I’ve been travelling around Australia giving workshops to teachers about presentation skills as well as technologies and mental health. Few teachers have ever heard of Apple’s Keynote presentation software, as I discovered when many came up to me after my presentations to ask how I did what I did – the why was pretty obvious!
I’ve also in the meantime been asked to become part of my professional society’s organising committee for its 50th anniversary conference in Queensland in 2015. I was part of the organising conference for its 25th anniversary where I was much involved in both the social program as well as the media coverage.
I think this time around my involvement will be concerned with social media, something that didn’t exist as we know it now all those years ago.
So with this in mind, I was delighted to see in my Zite feed today a blog post from a professor of Sociology, Steven Fuller, now at Warrick University in the UK.
Here is its title, and link:
When I read the blog entry, I tweeted, “Halleluya, Brother”, so happy was I to see someone who also wished changes for academic conferences.
You can read the bulk of them at Fuller’s blog, but let me highlight (with the author’s permission) his first thee principles for presenters:
1. A conference is a distinct channel – perhaps even genre – of academic communication. It is not a watered-down or zombie version of the academic print culture. It requires its own ‘peer review’ standards that do not simply trade on the conventions of academic writing. Thus, instead of abstracts, prospective presenters should send video clips of 1-3 minutes that convey what will be said and how it will be said.
2. Presenters should be strongly discouraged from reading their presentations. More generally, presenters should be forced to make a special case for presenting material that is already available in print. The norm for conference presentations should be new material – unless a presenter hails from a field with which conference members are unlikely to be familiar.
3. Presentations heavily reliant on Powerpoint should be gathered thematically into what are essentially high-tech poster sessions rather than be given stand-alone speaker slots. This may mean that a larger percentage of the space in the conference facility is given over to such sessions. Indeed, organizers may wish to consider that the explicitness of many Powerpoint presentations render the human presenter redundant. Thus, interested conference goers may simply be directed to a computer terminal where all the Powerpoint-based presentations are loaded, perhaps with recorded voice-overs from the absent presenters.
I like these sentiments – a lot!
Fuller clearly understands that academic conferences need to change, and how presenters are selected and expected to present is different from that which pervades conferences now, based almost exclusively on the same principles as for paper publications.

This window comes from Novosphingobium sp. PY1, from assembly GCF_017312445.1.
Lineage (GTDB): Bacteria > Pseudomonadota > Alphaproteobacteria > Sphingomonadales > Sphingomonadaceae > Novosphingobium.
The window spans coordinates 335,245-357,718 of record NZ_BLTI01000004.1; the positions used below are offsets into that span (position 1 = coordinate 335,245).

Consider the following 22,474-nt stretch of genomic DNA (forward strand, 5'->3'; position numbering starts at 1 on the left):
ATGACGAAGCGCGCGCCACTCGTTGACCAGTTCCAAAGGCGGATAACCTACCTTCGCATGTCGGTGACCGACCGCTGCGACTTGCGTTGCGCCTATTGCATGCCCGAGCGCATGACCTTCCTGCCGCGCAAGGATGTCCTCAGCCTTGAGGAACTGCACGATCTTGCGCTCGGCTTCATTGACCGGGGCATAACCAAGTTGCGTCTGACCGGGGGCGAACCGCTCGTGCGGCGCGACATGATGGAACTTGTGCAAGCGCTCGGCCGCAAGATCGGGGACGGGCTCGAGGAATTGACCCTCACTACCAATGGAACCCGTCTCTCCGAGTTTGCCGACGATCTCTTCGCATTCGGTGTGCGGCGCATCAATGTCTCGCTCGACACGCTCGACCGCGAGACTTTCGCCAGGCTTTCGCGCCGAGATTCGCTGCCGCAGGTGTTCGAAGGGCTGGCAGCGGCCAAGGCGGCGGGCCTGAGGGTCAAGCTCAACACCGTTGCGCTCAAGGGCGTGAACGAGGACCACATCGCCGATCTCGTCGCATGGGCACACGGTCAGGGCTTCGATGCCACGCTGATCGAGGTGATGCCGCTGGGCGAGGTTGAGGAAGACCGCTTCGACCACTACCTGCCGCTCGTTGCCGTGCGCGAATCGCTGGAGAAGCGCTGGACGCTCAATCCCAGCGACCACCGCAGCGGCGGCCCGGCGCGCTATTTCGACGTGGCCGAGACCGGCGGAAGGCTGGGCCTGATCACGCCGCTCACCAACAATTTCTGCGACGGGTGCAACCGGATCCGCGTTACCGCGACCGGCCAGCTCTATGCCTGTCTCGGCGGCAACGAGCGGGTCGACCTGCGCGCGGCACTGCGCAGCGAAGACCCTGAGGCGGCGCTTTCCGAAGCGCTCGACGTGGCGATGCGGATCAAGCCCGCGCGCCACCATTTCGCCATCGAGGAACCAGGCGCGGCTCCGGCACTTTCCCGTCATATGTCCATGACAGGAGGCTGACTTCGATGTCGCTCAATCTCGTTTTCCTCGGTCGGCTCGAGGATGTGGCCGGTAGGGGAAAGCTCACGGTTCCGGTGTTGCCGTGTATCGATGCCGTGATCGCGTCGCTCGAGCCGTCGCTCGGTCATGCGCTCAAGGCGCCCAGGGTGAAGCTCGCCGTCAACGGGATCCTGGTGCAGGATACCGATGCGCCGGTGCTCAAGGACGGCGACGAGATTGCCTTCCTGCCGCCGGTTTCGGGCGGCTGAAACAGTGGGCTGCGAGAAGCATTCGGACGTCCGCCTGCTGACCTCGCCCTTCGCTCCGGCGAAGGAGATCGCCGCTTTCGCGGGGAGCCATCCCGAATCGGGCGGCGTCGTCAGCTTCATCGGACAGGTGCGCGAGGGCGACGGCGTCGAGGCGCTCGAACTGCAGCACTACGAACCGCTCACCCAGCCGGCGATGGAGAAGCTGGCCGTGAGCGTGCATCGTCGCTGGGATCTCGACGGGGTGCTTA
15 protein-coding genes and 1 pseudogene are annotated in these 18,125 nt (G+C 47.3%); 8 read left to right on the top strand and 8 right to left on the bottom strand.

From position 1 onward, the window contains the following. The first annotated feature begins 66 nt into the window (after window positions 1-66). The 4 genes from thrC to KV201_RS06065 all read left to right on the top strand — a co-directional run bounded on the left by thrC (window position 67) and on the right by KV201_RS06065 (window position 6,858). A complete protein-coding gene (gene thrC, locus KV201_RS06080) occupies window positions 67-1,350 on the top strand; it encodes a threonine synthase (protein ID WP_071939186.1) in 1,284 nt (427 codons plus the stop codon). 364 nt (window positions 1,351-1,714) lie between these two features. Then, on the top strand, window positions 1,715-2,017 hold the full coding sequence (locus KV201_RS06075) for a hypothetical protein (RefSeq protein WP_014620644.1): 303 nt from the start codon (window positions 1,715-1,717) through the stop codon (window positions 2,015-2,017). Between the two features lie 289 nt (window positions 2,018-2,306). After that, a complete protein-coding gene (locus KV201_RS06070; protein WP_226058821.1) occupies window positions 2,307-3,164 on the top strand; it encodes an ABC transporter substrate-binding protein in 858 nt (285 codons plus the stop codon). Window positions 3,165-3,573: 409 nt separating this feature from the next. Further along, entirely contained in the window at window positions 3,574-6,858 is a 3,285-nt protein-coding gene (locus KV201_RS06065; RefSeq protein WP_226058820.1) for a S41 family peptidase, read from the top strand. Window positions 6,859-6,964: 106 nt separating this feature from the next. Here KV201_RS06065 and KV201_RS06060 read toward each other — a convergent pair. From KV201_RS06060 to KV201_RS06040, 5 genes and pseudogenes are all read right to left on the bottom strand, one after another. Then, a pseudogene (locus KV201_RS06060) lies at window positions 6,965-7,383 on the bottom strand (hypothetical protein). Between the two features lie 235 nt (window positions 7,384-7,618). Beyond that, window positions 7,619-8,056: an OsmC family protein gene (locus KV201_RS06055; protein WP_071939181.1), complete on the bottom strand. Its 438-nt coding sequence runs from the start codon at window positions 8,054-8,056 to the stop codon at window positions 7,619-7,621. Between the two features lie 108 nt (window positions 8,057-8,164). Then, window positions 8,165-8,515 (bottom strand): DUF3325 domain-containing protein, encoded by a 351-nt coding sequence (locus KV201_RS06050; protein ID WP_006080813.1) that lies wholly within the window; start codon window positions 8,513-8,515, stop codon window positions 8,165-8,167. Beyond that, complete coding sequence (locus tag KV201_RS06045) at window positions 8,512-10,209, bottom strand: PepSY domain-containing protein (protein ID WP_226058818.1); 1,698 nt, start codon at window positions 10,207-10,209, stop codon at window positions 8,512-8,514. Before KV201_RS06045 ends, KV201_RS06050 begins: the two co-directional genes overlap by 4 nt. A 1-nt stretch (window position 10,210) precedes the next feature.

He recognises that conferences are not the place for the regurgitation of printed articles, but are a meeting place of ideas, and where presentations to large groups need to be exceptional.
Along the same lines, today I also continued to read an eBook by Clive Thompson, called Smarter than you think: How Technology is changing our minds for the better.
It neatly follows my lectures to teachers this past month where I have described the history of moral panics down the centuries when new technologies have been introduced. Whether it be the loss of jobs or whole industries, our brains are changing, “knowledge is power” struggles, or issues of privacy, how we change technology and how technology changes us is an important ongoing discussion we need to be having.
Certainly, technologies like Powerpoint and Keynote and Prezi are changing how we distribute knowledge, and readers of this blog will be aware of my beliefs that it’s not all positive, especially in the case of Powerpoint. While many still follow the meme that Powerpoint is merely a tool badly used by too many, I fall into the camp that it is a very poor tool to begin with for knowledge distribution, especially in an age which is demanding far more audio-visual literacy, as Thompson points out.
A few choice quotes from the book:
I don’t know that I need to place to much context around these quotes about Powerpoint – the astute reader will get the picture. It’s one of the things I have been banging on about consistently in my presentation magic workshops for those who attend: that the world of knowledge transfer, sharing and engagement is undergoing a radical shift and the usual means – i.e., traditional and socially normed – will no longer cut it as the 21st Century progresses.
Using software merely as an advanced overhead projector system – for which Powerpoint was originally developed for the Macintosh in the mid-1980s is a dead technology walking, no matter how you spruce it up, as we’re about to see when the next version for Windows is released soon.
The next generation of learners, employing their iPads in school, will be using Keynote or equivalents available on the iPad since 2010, with Powerpoint on the iPad mainly used by those currently in industry compelled to use the desktop version and needing some sort of tablet parity mobility.
But may I suggest, a whole generation of young people will never use Powerpoint. Kind of makes a mockery of all the educational administrators all those years ago who insisted their schools standardise on Microsoft products like Word and Powerpoint because “that’s what the kids will be using when they enter the workforce in ten years”.